5 struggles any working parent will recognise

14 days ago

Work-life Balance

Maintaining a healthy work-life balance as a professional woman can be a challenge. Add children to the equation and life becomes a never-ending succession of school drop-offs and pick-ups; doctors’ and dentists’ appointments; all to be navigated whilst keeping your boss happy and making sure that you’re prepared for that important meeting. Lifecake, the digital platform for sharing family photographs, surveyed the general public to find out the challenges faced by working mothers, and what employers can do to help the situation. 

Lack of affordable childcare

There are few things more important to a working parent than knowing that their child is in the care of somebody trustworthy, but increases in the cost of living, coupled with stagnation in salary growth, mean that finding quality affordable childcare can be a huge obstacle. 60% of respondents in Lifecake’s survey listed concerns around childcare as one of the major causes of stress as a working parent.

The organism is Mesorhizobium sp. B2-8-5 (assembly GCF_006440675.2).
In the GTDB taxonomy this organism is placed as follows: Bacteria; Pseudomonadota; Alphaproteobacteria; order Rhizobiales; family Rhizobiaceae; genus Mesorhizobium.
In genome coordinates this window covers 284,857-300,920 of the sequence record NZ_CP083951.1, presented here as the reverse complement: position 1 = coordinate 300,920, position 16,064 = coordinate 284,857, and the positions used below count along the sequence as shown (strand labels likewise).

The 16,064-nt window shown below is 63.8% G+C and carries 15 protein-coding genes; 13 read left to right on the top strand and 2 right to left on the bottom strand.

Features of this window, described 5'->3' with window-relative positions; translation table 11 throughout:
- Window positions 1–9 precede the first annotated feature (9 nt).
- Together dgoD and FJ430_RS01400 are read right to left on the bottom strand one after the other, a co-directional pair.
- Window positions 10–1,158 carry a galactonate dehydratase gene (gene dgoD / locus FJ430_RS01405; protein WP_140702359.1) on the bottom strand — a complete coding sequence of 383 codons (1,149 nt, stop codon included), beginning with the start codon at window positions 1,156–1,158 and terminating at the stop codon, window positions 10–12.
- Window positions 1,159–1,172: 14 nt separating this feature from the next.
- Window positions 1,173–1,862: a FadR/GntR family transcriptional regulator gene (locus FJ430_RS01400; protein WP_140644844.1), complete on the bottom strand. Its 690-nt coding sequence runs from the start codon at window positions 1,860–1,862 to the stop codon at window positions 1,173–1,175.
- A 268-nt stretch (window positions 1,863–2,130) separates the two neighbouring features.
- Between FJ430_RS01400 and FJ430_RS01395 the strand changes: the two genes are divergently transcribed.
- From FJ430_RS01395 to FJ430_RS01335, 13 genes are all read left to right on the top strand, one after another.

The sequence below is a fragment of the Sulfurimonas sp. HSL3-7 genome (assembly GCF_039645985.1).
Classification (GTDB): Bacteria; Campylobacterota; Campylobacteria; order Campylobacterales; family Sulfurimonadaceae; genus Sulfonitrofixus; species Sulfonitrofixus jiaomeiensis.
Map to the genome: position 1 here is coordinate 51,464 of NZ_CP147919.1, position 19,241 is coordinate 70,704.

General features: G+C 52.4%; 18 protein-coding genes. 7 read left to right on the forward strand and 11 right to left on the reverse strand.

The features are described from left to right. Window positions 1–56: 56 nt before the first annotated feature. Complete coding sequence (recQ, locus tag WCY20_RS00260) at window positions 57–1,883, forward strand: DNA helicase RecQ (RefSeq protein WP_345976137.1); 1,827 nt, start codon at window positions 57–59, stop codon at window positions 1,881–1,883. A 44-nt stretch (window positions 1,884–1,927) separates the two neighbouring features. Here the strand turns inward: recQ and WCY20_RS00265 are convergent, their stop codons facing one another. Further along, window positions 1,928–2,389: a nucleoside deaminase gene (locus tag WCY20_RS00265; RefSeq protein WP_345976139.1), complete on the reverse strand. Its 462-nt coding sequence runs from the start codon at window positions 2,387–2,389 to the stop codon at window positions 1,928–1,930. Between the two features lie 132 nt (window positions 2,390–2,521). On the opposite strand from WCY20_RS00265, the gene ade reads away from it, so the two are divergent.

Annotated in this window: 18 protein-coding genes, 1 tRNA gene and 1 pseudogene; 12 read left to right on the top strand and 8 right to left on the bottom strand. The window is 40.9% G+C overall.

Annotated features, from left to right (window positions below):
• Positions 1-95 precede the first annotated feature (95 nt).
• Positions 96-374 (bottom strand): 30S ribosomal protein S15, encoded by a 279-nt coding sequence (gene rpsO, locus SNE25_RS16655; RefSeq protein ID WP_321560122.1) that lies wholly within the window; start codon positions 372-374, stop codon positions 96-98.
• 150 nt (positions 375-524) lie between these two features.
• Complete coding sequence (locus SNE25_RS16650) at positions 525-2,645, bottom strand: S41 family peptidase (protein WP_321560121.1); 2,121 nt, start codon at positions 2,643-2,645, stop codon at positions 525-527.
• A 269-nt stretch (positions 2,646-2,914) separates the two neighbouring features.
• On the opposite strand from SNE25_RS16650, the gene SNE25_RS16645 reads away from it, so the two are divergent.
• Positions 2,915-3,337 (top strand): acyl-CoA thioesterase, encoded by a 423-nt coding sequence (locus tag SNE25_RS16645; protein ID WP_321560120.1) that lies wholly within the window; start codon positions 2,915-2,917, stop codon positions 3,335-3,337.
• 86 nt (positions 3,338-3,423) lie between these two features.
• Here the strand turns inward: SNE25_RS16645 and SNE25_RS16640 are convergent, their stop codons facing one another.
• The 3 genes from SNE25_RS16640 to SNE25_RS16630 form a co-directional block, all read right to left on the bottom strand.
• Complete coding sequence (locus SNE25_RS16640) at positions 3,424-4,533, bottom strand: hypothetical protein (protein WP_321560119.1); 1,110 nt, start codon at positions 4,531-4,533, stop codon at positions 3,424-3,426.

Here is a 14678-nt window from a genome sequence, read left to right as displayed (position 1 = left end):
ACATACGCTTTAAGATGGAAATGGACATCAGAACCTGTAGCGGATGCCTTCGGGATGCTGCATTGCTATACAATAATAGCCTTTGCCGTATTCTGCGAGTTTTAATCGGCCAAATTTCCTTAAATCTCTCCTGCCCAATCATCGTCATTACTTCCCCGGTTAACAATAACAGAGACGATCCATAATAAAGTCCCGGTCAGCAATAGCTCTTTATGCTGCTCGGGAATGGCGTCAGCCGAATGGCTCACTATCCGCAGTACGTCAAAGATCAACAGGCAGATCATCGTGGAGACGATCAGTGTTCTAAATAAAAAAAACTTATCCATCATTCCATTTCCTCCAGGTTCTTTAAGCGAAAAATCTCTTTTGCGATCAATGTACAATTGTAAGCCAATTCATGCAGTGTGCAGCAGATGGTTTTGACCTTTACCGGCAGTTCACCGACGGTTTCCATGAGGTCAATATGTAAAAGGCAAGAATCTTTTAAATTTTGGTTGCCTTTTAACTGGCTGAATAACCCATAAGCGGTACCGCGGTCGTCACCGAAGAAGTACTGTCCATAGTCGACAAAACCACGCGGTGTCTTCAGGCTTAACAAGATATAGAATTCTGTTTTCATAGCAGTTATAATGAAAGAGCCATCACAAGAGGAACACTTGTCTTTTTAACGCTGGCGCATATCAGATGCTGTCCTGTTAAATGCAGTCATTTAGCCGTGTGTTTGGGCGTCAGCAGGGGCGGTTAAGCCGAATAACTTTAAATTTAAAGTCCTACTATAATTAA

Guilt

Ask any mother and she’ll tell you that guilt is a commonplace emotion, particularly when it comes to not being able to spend as much time with her child as she’d like. With demanding workloads to contend with, it’s no surprise that many women struggle to make it home in time to put their little one to bed. In fact, 52% of survey respondents believe they don’t get to spend enough time with their child as they’d like. Missing out on formative experiences in those early years can be tough, especially when faced with disappointed little faces. 

Inflexible employers

Lifecake’s survey revealed that the majority of working parents (62%) want employers to offer greater flexibility of working hours, allowing them to fit parental responsibilities around their job. The option to work from home is an ideal way for mothers to ease their way back into the workforce after maternity leave, with the added bonus of avoiding the daily commute.

Not enough hours in the day

Remember the days of long lie-ins at the weekend, reading the Sunday newspapers? For many working parents, such activities become a relic of the past once little ones come into the picture, with any spare moments filled with mopping up spills, putting on washes and cooking different meals to cater to those fussy eaters. 

Encouragingly, Lifecake’s survey suggests that the division of childcare duties has become more balanced between parents in recent years, with 70% of male respondents answering that men were taking a more active role in parenting compared to a decade ago. With 67% of participants also stating that today’s employers are more accommodating towards working parents, things are looking positive for moms and dads.

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